Kazuki does not speak English, so no one knows of his talent except Maddie, the one person who understand Japanese. A bully brother makes things worse—until Maddy stands up to the kid. Kazuki thinks he can go invisible when wearing his ninja outfit. Kazuki really cannot go invisible, can he? His most endearing quality is his insistence on keeping Maddy, his only true friend, safe wherever she goes. Kazuki quietly slips onto planes, trains, and cars to keep watch over Maddy.
There also needs to be a superhero and no, it is not Maddy. This superhero is a small monkey named Mr. Chester. Mr. Chester is a capuchin monkey and an adorable, though stinky, hero. When you think he is gone, say, killed off by a larger animal, he’s back! Mr. Chester is definitely a superhero in a short money suit. The most dangerous person in Maddy’s life is her mother, who is willing to let her child traipse across the world with a stranger. Dad agrees without even one, “Is this a good idea? We don’t know this woman.”
There is a definite fantasy element to the story, yet I found it more adventurous than mysterious. I enjoyed the story, reading it in two sittings. The terrific black and white illustrations, though sparse, enhance the story. I was disappointed how early and easy it is to detect the villain, (too many clues too soon), but kids might find it more difficult. Regardless, the story will kept kids riveted in several sections and laughing in several more. The most intriguing characters are Maddy and Mr. Chester. Kids will love these two, especially Mr. Chester and his superhero antics. Adventure or mystery, kids will enjoy every word in the well written Maddy West and the Tongue Taker.
MADDY WEST AND THE TONGUE TAKERS. Text copyright © 2014 by Brian Falkner. Illustrations copyright © 2014 by Donovan Bixley. Reproduced by permission of the publisher, Capstone Young Readers, North Mankato, MN.
Learn more about Maddy West and the Tongue Taker HERE.
an imprint of Capstone
Also releasing in 2014 by Brian Falkner
Also by Donovan Bixley
Filed under: 5stars, Favorites, Library Donated Books, Middle Grade Tagged: ancient scrolls, Brian Falkner, Bulgaria, Capstone Young Readers, capuchin monkeys, children's book reviews, Donovan Bixley, Maddy West and the Tongue Taker, multilingual. black magic Add a Comment
Blog: Elise's Art Garden (Login to Add to MyJacketFlap)
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Blog: Writing and Illustrating (Login to Add to MyJacketFlap)
JacketFlap tags: article, Conferences and Workshops, illustrating, inspiration, Kudos, 2014 NJSCBWI Conference, Eric Sailer, Juried Art Show, Add a tag
This illustration by Eric Sailer was in the NJSCBWI Art Show and was the winner of the Unpublished Illustrator award. Congratulations, Eric! email@example.com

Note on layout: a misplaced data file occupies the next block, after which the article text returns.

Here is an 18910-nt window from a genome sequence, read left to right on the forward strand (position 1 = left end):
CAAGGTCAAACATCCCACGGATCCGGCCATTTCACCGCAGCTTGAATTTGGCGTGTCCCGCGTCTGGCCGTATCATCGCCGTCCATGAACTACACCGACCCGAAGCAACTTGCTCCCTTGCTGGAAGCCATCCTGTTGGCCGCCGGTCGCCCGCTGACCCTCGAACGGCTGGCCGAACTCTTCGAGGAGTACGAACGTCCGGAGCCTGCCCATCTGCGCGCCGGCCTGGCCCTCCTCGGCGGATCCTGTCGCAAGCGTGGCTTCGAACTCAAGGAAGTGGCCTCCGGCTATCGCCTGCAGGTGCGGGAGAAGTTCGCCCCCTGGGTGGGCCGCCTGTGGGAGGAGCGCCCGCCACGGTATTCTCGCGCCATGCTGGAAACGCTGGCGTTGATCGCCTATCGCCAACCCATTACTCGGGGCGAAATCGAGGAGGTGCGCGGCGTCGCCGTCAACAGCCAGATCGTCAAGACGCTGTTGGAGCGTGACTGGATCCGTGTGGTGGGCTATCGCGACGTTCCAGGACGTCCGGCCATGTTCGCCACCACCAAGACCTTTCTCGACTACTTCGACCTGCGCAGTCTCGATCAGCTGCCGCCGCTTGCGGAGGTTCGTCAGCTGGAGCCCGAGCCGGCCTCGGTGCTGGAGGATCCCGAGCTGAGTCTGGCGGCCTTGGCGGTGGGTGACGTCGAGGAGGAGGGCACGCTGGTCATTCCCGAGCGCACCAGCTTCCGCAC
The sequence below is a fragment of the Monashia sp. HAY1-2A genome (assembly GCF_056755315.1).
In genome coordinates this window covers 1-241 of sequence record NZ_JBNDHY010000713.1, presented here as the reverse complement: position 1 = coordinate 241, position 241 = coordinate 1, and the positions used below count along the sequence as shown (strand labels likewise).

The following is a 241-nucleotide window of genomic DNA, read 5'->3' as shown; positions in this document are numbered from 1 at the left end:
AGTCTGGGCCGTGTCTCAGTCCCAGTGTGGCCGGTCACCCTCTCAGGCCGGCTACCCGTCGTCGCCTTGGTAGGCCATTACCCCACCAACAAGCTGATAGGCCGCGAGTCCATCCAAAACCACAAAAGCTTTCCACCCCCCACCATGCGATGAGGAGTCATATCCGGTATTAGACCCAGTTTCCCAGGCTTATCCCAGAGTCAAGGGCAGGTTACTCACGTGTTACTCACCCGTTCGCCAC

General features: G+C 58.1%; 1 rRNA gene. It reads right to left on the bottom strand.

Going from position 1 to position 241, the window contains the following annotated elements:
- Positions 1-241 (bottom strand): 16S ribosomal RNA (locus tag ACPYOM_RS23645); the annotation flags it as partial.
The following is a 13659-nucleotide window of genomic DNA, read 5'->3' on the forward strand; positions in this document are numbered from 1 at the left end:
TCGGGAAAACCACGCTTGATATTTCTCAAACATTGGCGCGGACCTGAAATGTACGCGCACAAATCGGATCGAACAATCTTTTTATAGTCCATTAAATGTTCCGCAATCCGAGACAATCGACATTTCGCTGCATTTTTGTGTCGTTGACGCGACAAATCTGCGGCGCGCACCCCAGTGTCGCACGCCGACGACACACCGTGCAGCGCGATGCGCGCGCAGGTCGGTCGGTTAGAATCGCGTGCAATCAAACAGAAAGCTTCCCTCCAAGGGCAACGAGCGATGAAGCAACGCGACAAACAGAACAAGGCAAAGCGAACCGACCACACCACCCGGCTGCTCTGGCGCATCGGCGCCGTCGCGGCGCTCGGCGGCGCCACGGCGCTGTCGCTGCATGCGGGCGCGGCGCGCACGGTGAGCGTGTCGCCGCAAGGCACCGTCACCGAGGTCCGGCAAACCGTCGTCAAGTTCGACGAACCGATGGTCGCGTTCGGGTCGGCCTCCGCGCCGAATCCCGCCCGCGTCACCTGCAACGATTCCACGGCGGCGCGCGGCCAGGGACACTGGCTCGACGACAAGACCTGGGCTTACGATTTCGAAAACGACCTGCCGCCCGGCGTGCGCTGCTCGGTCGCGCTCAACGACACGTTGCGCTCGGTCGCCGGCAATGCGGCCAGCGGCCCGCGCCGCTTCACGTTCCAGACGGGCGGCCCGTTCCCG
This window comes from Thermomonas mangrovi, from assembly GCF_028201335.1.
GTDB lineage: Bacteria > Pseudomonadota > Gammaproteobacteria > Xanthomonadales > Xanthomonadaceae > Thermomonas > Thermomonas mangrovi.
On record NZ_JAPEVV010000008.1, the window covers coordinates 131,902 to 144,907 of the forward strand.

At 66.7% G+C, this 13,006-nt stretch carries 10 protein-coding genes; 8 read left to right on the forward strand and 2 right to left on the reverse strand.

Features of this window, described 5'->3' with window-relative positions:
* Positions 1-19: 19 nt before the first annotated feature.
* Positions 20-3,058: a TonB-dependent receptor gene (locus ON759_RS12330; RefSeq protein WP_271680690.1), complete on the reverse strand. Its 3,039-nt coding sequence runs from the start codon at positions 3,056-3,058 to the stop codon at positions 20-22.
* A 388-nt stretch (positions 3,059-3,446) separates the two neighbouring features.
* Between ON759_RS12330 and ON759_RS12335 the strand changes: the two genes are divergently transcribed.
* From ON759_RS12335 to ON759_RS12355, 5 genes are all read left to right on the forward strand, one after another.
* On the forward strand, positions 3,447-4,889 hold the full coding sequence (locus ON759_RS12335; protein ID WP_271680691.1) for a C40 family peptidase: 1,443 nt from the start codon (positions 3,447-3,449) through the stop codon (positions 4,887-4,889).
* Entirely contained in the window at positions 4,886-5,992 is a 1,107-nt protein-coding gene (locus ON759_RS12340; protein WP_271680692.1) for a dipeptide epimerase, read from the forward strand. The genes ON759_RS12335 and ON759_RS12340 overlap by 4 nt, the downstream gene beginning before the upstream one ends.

Hi there. Jersey Farm Scribe here on…
Attacking A Conference
This past weekend was the NJ SCBWI conference. It was my first. So I thought I’d share some of my thoughts and experiences with you all.
First part of a conference that has to be attacked…
You can’t get anything out of a conference, if you don’t go.
Are they cheap? No. They’re not. And to be honest, as a simple farm girl, it wasn’t a small nut for me. But all jobs have their expenses. I buy feed for my piglets. This is feed for my writing. (And remember, even if you’re not published, talk to your accountant about deducting the conference cost, hotel and travel.)
So I was determined to go. A few days after registration opened, I looked at my husband and said, ”I’m going to stop THINKING about registering and just go register.” Then I said, “I’ll be back in a few minutes.”
And three hours later, I had completed registration.
The conference had so many amazing options. On top of choosing which workshops to sign up for, we had the options of which of the amazing list of agents and editors to pitch to, eat with, various opportunities for one-on-ones and even peer critiques.
After researching which agents and editors I thought I was a good match to stalk – I mean be around, I was excited to have registered!
Then, a few days before the conference came the part I didn’t expect:
Feeling like I didn’t deserve to go.
Who do I think I am, going to a “writer’s conference”??? I’m not good enough to be a REAL writer.
To be painfully up front with you all, it’s a good thing it wasn’t something that you paid for at the door, because I may have chickened out.
I have tomatoes to plant anyway, and I have to get that sheep fence fixed!
The excuses were just FLYING out of me. I was nervous and antsy and felt like I had absolutely no business being there.
Putting on my big-girl boots and getting over it.
I got in the car early Saturday morning and told myself… this is one of those times you just have to act braver than you are. MANY writers, published or not, feel like they don’t deserve their acclaim.
But I knew I had to get past that in order to get the most of the weekend.
And walking down the ominous skywalk into the check-in area, I decided to officially leave the frightened, non-deserving part of me completely behind.